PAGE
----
Would there be any advantage relative to bilateral central bank swaps? Yes, to the extent that it is made generous, free of political interference, available to a broader group of countries on a more predictable basis (e.g., by lengthening the Flexible Credit Line eligibility window to a rolling one-year period in correspondence with the Article IV consultation cycle), and with a clear procedure to sort out the exit problem (e.g., a transition to a light conditionality program) if the country´s liquidity problems evolve into a more permanent solvency issue. Many of these aspects are currently being explored by the IMF (see Mateos y Lago et al., 2009), including the use of Maastricht-type pre-qualification criteria, the lengthening of the window from 6 to 12 months, the increase of the current access 10-quota cap, and the elimination of the Flexible Credit Line commitment fee – although the latter would require an amendment to the Articles of Agreement.
Who pays for this?
While the IMF has more than enough capital to deal with current commitments, an automatic, high-access liquidity window to cope with systemic shortages, if successful in eliciting members’ interest, it would likely demand important additions to the resource pool. Thus, the IMF seems to face a conundrum: current clients may not fully justify the latest resource injection, but they may need to go for more if they manage to make the facilities attractive to new clients.
Alternatively, one could conceive the IMF as a independent facilitator that manages existing and enhanced central bank swap agreements into one big liquidity network for eligible countries, and stands ready to step in with traditional programmes if liquidity fails to cure the patient. Perhaps it is as a “central bank swap clearing house” (an intermediary for central bank liquidity) that the IMF can finally make a decisive contribution for its more advanced clients.
Allen, Franklin and Elena Carletti (2009), “The Global financial crisis”, Paper presented at the 13th Annual Conference of the Central Bank of Chile.
Caballero, Ricardo and Stavros Panageas (2005), “A Quantitative Model of Sudden Stops and External Liquidity Management”, NBER Working Paper 11293
Cordella, Tito and Eduardo Levy-Yeyati (2005), “The case for an IMF Insurance Facility”, in Reforming the IMF for the 21st Century, Special Report 19, IIE.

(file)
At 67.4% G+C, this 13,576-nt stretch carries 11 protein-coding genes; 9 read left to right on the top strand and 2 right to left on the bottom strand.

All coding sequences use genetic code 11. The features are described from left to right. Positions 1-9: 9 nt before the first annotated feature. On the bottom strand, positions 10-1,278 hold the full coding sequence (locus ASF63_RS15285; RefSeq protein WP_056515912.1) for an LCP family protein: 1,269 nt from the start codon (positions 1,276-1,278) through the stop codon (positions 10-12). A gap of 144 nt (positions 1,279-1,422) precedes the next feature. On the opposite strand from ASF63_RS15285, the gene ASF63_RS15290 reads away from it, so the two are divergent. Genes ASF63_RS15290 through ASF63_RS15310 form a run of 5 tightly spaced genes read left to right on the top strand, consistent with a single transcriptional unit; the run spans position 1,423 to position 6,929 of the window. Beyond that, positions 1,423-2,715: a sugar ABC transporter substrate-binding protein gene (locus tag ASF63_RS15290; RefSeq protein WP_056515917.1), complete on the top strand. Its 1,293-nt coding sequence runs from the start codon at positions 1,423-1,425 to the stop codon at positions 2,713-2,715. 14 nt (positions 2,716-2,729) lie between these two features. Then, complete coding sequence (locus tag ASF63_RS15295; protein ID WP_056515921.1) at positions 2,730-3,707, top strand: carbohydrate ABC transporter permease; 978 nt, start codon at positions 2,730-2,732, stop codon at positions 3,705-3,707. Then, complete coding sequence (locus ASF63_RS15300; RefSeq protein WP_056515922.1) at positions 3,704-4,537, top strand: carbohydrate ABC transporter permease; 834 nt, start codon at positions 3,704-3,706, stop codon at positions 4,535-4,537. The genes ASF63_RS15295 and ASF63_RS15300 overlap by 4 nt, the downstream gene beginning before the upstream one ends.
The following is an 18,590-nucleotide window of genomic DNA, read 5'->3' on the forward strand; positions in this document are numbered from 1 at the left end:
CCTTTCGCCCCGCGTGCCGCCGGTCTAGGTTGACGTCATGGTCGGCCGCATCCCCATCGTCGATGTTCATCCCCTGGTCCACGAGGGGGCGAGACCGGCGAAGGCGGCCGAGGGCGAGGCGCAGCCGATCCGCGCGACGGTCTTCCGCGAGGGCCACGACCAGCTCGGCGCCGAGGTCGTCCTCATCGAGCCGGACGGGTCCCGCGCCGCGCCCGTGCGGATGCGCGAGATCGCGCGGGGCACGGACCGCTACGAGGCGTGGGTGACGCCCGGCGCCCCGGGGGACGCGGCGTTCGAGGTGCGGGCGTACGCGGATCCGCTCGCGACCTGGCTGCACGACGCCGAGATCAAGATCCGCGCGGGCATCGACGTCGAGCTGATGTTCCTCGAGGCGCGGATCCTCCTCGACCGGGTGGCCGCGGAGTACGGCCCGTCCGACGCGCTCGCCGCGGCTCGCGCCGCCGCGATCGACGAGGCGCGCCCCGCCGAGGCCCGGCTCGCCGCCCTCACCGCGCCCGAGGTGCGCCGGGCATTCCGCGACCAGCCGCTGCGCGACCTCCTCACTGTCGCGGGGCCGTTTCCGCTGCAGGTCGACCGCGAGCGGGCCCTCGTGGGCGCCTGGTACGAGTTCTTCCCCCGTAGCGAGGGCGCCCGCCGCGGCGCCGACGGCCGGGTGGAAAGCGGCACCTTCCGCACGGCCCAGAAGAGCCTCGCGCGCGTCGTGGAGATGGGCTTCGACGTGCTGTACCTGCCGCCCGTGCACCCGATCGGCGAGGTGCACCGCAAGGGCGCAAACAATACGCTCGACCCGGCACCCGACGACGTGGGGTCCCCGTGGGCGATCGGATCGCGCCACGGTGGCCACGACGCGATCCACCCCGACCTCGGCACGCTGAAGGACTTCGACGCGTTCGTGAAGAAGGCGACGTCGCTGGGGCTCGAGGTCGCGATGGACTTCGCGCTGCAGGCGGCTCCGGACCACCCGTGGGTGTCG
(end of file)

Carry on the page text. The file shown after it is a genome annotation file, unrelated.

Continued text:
Cordella, Tito and Eduardo Levy-Yeyati (2006), “A (New) Country Insurance Facility”, International Finance, 9:1-36
Kenen, Peter B (2007), “IMF reform: a marathon, not a sprint”, VoxEU.org, 30 October.
Mateos y Lago, Isabelle, Rupa Duttagupta and Rishi Goyal (2009), “The Debate on the International Monetary System”, IMF Staff Position Note 09/26.
Ostry, Jonathan and Jeromin Zettelmeyer (2005), “Strengthening IMF Crisis Prevention”, IMF Working Paper 05/206.
World Bank (2007), Country Insurance: Reducing Systemic Vulnerabilities in LAC, A Regional Study by Issam Abousleiman, Cesar Calderon, Tito Cordella, and Eduardo Levy Yeyati.
 In particular, it is difficult to attribute the recent accumulation of reserves in China, Japan and oil exporting countries (which accounts for the bulk of global imbalances) to a precautionary motive, as this view implies.
 Note that, while in the 2000s foreign exposure (typically through unhedged positions in local equity and fixed income markets) no longer entails a currency mismatch, a capital reversal could still trigger a costly liquidity crunch.
 Eligibility criteria geared towards assessing the country´s solvency should take into account currency mismatches so as to offset the perverse incentives to borrow in foreign currency introduced by the international lender of last resort’s implicit currency guarantee. (See Cordella-Levy Yeyati 2006 and Ostry-Zettelmeyer 2005).
 This contrasts with many proposals usually treated within under the same umbrella but closer to traditional insurance schemes that entail a state-contingent transfer (from the country to the insurer in good times and from the insurer to the country in bad times), such as catastrophe insurance (as in the World Bank´s Caribbean Catastrophe Risk Insurance Facility, or the use of CAT bonds by sovereigns to insure against natural disasters as recently in Mexico, see World Bank 2007) and hedging through derivatives (Caballero and Panageas 2005 or the recent Mexican oil hedges).
 This goes in parallel with various blueprints for FX liquidity insurance being considered within the G20 working group on global safety nets.
 By contrast, rules-based eligibility may be hard to implement on a regional basis. In the Eurozone, it goes against the ECB rules; in Asia, above the 20 percent limit, eligibility is outsourced through an IMF program; and FED swaps partners during the crisis were selected somewhat arbitrarily based on US domestic concerns.